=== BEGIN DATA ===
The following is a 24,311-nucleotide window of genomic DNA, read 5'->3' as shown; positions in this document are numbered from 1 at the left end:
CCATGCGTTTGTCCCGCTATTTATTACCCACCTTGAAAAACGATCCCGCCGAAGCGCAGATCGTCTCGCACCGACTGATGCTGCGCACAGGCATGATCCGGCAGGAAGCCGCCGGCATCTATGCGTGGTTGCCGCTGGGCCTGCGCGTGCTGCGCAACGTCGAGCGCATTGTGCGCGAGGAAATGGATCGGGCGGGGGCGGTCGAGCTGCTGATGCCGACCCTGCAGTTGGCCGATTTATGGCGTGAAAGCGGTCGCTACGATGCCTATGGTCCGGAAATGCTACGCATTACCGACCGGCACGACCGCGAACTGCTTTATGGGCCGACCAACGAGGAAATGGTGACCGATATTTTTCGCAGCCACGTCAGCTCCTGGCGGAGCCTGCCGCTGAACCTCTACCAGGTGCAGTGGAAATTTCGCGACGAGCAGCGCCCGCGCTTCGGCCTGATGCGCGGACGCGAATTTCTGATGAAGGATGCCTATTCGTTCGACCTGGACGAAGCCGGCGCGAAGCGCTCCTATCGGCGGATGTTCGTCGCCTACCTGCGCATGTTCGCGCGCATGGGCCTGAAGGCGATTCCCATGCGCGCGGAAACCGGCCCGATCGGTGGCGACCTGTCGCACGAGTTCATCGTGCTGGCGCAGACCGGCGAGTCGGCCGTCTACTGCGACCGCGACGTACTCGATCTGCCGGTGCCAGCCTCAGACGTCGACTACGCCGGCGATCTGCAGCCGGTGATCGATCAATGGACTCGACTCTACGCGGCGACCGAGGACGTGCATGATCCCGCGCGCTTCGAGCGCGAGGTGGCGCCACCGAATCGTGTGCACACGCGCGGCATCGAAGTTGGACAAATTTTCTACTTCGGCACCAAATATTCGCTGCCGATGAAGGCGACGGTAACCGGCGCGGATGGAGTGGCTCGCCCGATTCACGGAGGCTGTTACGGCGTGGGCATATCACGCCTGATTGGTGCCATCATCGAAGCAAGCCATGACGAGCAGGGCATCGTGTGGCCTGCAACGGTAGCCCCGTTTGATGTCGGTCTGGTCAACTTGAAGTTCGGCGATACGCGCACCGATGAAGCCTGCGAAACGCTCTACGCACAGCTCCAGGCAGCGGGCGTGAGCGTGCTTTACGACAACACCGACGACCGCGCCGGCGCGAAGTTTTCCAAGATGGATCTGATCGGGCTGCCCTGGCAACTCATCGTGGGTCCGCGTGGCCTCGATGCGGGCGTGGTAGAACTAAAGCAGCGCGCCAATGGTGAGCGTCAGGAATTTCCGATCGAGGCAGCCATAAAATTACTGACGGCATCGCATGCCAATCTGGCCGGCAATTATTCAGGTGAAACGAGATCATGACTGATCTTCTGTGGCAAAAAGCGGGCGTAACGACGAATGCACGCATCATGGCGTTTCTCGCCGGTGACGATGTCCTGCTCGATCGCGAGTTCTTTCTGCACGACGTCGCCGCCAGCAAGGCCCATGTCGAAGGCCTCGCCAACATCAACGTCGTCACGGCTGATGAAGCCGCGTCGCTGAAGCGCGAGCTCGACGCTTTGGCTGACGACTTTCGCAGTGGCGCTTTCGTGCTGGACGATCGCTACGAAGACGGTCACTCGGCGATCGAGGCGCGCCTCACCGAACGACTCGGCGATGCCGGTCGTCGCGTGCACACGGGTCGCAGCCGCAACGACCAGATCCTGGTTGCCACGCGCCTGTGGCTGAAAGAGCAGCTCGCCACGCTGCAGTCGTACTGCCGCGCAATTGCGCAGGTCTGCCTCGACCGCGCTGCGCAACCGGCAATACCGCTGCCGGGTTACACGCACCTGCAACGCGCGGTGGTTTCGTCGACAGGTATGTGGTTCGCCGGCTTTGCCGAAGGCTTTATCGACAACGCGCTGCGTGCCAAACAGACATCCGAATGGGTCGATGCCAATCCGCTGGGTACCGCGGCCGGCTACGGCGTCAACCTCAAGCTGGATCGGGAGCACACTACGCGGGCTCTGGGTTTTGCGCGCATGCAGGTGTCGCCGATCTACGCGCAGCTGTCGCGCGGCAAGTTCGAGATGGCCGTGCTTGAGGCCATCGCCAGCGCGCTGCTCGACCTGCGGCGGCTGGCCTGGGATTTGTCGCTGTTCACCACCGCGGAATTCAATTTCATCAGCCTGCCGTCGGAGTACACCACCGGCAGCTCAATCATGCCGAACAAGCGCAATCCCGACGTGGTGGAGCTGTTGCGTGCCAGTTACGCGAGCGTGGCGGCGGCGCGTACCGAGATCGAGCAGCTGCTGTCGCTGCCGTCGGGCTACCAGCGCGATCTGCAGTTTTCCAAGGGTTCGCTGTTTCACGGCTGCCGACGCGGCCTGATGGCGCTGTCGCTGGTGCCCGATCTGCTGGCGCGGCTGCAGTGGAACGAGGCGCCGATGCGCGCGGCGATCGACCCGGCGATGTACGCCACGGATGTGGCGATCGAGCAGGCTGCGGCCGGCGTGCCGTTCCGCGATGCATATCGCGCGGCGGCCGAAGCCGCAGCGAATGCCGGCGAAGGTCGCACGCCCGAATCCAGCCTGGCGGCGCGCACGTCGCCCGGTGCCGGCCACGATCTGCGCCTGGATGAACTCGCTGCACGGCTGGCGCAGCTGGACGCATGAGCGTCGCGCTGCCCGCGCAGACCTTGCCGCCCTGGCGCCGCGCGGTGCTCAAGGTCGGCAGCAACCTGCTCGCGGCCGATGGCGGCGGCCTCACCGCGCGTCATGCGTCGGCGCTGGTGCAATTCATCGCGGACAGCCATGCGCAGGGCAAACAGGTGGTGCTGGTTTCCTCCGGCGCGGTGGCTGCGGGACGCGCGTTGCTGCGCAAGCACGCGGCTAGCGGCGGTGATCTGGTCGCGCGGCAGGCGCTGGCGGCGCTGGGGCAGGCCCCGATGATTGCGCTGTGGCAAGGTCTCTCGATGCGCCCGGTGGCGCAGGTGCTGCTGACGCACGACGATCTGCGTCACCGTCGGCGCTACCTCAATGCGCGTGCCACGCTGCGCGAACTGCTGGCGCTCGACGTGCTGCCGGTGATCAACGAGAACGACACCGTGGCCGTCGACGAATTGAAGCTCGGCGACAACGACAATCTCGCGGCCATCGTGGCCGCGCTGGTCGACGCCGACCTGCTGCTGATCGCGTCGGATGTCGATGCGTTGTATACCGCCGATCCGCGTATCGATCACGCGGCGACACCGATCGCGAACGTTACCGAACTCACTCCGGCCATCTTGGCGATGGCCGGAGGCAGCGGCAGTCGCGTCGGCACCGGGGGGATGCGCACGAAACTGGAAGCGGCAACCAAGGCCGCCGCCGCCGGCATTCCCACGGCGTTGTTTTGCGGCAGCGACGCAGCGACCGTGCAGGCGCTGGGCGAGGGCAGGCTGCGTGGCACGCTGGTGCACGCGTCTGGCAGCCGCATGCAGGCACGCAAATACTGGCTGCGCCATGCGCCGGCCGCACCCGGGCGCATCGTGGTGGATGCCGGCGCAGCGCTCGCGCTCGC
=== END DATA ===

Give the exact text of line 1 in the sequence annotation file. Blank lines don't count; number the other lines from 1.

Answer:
The following is a 24,311-nucleotide window of genomic DNA, read 5'->3' as shown; positions in this document are numbered from 1 at the left end: